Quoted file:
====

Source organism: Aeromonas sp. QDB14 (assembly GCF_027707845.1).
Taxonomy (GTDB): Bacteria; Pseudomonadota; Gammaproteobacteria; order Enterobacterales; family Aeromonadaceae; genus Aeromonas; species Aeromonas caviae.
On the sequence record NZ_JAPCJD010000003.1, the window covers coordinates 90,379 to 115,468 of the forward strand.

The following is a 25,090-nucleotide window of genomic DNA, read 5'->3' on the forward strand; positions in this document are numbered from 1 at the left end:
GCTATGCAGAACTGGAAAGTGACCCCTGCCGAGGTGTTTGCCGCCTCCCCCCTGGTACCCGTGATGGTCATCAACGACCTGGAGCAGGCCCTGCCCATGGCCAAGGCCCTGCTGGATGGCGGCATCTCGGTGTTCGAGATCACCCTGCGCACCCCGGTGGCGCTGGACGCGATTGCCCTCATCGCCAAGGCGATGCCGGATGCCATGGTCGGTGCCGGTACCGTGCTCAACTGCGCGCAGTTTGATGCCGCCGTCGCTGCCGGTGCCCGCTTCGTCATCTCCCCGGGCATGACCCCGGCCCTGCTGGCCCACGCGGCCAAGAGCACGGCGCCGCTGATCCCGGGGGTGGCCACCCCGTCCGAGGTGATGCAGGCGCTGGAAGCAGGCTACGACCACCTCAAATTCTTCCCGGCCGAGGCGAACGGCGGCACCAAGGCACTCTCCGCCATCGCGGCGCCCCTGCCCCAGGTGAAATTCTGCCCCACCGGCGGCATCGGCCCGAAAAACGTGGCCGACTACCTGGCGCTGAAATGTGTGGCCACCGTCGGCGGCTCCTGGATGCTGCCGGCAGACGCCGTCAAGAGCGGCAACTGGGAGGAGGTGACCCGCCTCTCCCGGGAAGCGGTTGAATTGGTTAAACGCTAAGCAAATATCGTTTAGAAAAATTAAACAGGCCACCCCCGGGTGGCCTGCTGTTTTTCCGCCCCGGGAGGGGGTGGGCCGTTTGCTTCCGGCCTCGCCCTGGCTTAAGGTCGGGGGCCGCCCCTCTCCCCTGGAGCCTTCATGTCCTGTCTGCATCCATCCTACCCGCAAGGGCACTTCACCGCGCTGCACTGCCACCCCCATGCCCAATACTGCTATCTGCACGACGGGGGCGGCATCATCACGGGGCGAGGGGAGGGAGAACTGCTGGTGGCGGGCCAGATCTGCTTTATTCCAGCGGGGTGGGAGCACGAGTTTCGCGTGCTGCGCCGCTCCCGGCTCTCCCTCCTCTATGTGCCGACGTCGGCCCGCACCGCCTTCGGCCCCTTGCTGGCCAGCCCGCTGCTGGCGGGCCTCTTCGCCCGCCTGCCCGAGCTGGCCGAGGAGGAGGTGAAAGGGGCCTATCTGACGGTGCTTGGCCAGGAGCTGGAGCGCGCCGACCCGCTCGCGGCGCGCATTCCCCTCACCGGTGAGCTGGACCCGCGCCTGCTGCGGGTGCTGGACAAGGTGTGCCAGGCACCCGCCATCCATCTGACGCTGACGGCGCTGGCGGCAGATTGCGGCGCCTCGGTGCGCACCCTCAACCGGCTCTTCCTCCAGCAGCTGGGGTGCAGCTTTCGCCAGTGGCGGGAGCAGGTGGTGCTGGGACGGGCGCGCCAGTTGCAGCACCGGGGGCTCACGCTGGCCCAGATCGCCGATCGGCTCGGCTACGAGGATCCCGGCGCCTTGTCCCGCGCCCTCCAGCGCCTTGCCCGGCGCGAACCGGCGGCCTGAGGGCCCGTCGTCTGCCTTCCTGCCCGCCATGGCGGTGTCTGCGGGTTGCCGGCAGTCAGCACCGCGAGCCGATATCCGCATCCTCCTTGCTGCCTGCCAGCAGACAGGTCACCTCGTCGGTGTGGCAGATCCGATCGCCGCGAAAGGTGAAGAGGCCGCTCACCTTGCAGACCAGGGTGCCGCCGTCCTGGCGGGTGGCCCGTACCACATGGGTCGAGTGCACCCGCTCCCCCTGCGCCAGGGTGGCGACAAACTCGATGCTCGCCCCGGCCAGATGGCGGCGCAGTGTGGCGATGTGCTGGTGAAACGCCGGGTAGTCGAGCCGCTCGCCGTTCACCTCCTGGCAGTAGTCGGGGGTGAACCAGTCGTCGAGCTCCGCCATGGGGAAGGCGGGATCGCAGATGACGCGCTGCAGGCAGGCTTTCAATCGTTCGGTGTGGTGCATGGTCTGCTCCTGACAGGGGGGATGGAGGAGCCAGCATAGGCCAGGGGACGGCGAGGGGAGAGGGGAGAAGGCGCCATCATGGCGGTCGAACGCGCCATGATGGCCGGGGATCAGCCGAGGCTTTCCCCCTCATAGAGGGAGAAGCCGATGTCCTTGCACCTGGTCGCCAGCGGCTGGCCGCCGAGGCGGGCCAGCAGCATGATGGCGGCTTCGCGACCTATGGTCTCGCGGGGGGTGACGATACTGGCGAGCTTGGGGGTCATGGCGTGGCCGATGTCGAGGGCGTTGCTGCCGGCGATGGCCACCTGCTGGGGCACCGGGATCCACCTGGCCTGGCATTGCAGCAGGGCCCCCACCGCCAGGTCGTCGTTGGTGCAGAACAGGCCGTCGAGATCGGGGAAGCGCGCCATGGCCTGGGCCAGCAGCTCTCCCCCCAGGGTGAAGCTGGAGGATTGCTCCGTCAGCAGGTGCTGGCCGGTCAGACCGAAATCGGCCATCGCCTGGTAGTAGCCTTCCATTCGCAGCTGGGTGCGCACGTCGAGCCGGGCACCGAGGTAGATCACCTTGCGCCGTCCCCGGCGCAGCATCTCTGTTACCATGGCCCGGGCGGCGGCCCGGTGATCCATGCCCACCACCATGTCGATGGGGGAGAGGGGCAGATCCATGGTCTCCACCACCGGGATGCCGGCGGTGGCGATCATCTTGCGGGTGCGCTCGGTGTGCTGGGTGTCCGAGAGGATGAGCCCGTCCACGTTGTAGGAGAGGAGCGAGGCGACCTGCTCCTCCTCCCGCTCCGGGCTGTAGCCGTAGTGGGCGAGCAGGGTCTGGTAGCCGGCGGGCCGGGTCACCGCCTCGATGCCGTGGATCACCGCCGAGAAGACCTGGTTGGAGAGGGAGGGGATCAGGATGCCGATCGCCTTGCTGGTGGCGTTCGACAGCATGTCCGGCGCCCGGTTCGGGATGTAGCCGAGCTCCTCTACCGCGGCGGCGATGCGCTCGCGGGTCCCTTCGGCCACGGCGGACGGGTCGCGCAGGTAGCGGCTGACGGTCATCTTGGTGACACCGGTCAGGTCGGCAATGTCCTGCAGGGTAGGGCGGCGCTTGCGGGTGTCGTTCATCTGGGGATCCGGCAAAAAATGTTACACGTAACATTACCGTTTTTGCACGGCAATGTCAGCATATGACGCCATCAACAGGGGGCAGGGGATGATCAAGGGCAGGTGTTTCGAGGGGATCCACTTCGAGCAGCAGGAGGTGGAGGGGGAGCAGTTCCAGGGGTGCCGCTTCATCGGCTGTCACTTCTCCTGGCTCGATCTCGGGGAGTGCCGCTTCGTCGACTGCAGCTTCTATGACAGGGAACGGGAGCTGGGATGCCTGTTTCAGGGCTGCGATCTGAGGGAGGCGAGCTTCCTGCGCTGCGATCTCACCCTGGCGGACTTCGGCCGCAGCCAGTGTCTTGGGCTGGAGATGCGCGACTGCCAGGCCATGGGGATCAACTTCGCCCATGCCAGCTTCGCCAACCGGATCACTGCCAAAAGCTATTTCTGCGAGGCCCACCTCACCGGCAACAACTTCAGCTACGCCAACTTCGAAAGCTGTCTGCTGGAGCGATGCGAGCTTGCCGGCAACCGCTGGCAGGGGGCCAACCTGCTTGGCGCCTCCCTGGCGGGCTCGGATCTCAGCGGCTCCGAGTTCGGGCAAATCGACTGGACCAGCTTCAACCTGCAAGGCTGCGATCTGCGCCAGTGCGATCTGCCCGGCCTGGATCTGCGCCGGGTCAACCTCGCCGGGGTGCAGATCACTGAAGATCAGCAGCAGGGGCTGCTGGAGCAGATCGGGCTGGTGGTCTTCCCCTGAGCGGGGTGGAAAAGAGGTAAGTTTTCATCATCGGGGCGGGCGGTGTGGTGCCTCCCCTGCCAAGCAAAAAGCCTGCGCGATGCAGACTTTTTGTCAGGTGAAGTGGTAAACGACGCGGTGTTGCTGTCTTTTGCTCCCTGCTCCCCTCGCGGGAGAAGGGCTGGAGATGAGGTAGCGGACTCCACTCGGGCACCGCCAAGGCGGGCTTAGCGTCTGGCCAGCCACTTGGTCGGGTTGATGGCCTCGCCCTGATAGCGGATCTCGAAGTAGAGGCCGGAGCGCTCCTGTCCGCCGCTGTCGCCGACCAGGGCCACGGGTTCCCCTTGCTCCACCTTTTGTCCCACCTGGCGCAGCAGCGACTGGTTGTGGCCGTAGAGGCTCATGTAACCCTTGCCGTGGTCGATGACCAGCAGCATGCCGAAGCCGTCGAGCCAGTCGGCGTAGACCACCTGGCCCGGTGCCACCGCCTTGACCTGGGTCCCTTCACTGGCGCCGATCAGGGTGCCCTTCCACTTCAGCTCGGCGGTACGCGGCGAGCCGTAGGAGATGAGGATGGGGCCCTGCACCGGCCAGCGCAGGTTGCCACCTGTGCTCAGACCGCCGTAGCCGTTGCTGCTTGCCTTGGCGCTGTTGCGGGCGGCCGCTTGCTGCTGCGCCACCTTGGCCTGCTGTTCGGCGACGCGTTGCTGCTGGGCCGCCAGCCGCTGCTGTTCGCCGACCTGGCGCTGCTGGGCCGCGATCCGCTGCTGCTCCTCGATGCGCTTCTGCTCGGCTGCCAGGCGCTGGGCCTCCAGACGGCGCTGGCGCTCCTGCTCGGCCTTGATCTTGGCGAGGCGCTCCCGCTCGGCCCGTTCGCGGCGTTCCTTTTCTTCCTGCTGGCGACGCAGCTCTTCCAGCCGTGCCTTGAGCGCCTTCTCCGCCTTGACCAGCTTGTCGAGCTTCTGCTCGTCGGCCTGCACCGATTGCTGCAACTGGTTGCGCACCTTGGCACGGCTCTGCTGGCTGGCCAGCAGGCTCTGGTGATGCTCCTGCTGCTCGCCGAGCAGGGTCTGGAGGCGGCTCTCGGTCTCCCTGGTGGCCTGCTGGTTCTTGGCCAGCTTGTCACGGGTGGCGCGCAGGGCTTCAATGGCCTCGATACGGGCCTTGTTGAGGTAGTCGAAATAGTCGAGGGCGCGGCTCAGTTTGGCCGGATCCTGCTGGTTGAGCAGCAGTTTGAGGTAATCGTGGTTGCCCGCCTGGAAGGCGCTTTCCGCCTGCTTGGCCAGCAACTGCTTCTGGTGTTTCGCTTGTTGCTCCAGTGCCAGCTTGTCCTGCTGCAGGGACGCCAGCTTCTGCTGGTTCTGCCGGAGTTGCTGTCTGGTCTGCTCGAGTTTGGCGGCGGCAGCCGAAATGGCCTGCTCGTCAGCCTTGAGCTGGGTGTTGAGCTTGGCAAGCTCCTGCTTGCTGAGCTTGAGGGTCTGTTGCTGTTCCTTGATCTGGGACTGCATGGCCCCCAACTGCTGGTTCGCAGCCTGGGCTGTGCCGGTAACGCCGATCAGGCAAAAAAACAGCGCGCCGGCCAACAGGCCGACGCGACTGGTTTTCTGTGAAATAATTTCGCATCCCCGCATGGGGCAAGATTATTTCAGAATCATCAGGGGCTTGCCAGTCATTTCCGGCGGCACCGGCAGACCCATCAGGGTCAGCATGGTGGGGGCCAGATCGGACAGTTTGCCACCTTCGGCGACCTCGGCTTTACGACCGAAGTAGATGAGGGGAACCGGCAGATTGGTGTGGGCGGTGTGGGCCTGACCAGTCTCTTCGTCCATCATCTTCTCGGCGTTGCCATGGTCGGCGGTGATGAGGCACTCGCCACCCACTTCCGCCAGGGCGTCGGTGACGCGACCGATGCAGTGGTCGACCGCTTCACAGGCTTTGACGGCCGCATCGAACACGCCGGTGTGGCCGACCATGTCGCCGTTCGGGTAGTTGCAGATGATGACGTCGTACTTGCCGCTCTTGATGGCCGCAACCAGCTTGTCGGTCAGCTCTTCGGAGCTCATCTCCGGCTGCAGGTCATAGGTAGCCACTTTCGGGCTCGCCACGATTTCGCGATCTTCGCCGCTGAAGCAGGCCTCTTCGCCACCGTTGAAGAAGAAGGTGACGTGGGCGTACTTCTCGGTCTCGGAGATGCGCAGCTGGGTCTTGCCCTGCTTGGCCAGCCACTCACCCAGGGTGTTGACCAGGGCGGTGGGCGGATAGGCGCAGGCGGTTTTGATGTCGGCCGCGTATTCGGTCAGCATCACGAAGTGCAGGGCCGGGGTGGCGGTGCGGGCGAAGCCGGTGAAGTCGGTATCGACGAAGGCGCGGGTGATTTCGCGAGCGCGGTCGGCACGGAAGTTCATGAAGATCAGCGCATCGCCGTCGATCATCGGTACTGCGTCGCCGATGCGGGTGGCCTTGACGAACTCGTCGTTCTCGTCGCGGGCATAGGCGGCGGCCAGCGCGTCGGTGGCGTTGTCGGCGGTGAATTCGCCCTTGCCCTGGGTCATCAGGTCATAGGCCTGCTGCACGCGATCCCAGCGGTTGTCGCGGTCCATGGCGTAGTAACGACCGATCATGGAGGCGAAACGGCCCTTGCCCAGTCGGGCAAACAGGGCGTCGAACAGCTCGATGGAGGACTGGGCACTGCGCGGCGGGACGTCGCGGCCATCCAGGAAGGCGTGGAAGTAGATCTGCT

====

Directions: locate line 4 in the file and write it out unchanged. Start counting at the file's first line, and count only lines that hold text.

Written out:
The following is a 25,090-nucleotide window of genomic DNA, read 5'->3' on the forward strand; positions in this document are numbered from 1 at the left end: